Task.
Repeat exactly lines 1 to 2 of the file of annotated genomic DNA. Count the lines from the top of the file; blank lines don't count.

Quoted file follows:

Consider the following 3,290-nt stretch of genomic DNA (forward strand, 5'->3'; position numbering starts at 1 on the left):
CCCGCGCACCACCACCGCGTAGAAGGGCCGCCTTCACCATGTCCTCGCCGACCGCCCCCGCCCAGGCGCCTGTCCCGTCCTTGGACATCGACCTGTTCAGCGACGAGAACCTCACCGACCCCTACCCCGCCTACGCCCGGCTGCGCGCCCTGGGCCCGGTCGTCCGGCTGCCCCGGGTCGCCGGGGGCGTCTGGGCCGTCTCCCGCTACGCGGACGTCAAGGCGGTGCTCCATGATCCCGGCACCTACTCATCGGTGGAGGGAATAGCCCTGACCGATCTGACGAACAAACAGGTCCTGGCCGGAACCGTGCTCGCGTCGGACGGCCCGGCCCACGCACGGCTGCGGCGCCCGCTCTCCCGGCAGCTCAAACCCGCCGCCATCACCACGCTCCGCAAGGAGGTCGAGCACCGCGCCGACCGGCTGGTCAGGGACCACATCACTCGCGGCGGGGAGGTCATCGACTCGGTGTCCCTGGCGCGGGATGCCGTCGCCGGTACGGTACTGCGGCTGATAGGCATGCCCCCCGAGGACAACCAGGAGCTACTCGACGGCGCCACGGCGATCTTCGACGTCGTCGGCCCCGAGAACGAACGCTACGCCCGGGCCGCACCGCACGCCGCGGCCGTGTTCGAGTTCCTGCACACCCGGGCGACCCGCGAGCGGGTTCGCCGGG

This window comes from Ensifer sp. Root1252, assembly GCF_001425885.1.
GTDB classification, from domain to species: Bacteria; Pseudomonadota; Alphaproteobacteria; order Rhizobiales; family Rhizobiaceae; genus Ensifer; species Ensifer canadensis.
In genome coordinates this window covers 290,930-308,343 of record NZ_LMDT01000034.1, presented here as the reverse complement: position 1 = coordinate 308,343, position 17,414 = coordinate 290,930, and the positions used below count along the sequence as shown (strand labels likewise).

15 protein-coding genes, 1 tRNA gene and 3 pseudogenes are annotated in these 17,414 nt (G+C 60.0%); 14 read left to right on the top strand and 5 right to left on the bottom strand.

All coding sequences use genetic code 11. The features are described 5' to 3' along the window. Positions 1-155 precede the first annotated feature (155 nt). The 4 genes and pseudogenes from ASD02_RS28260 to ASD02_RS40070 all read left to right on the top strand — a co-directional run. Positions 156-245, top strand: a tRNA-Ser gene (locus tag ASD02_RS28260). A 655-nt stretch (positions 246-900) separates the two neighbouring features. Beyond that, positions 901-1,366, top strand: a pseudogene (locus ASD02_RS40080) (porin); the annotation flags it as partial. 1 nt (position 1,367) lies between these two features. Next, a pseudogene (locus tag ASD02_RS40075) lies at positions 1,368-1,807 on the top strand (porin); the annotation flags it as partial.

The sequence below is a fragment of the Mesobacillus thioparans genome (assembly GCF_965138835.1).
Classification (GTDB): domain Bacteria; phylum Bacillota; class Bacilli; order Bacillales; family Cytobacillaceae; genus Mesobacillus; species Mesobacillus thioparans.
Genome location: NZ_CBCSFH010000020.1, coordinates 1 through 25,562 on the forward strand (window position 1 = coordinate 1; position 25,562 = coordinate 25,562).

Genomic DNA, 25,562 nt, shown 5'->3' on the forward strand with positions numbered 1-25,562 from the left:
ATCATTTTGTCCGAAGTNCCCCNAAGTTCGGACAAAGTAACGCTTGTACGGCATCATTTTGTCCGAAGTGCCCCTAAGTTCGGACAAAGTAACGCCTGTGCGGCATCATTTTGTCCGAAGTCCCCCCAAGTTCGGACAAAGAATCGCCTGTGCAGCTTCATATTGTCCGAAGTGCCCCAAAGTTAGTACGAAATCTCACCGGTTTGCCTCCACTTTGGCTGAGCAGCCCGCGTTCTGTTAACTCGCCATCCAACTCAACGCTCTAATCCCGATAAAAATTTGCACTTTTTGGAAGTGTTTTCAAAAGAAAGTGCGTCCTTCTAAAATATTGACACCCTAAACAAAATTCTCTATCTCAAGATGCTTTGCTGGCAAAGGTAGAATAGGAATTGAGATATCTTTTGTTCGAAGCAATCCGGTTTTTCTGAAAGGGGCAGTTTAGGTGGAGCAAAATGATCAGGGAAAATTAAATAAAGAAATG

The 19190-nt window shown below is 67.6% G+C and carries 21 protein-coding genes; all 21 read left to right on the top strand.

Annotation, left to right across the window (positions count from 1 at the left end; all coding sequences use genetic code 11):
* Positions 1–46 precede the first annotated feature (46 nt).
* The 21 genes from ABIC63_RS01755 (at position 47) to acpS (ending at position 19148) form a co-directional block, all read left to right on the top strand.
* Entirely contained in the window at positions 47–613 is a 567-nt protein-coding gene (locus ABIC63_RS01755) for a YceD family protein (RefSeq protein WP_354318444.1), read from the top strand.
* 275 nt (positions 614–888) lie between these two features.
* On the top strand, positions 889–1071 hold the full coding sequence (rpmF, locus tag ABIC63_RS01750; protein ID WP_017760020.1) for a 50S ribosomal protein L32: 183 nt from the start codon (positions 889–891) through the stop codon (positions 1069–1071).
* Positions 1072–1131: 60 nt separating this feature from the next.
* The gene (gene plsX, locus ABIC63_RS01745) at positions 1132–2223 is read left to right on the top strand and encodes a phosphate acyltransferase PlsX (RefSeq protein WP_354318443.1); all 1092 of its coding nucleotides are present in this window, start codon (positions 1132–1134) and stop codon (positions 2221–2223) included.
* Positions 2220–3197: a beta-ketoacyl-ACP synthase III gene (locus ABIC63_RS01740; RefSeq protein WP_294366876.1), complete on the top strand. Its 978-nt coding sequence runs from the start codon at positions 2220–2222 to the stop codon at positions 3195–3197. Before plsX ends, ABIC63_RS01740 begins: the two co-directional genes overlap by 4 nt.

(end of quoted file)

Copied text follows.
Consider the following 3,290-nt stretch of genomic DNA (forward strand, 5'->3'; position numbering starts at 1 on the left):
CCCGCGCACCACCACCGCGTAGAAGGGCCGCCTTCACCATGTCCTCGCCGACCGCCCCCGCCCAGGCGCCTGTCCCGTCCTTGGACATCGACCTGTTCAGCGACGAGAACCTCACCGACCCCTACCCCGCCTACGCCCGGCTGCGCGCCCTGGGCCCGGTCGTCCGGCTGCCCCGGGTCGCCGGGGGCGTCTGGGCCGTCTCCCGCTACGCGGACGTCAAGGCGGTGCTCCATGATCCCGGCACCTACTCATCGGTGGAGGGAATAGCCCTGACCGATCTGACGAACAAACAGGTCCTGGCCGGAACCGTGCTCGCGTCGGACGGCCCGGCCCACGCACGGCTGCGGCGCCCGCTCTCCCGGCAGCTCAAACCCGCCGCCATCACCACGCTCCGCAAGGAGGTCGAGCACCGCGCCGACCGGCTGGTCAGGGACCACATCACTCGCGGCGGGGAGGTCATCGACTCGGTGTCCCTGGCGCGGGATGCCGTCGCCGGTACGGTACTGCGGCTGATAGGCATGCCCCCCGAGGACAACCAGGAGCTACTCGACGGCGCCACGGCGATCTTCGACGTCGTCGGCCCCGAGAACGAACGCTACGCCCGGGCCGCACCGCACGCCGCGGCCGTGTTCGAGTTCCTGCACACCCGGGCGACCCGCGAGCGGGTTCGCCGGG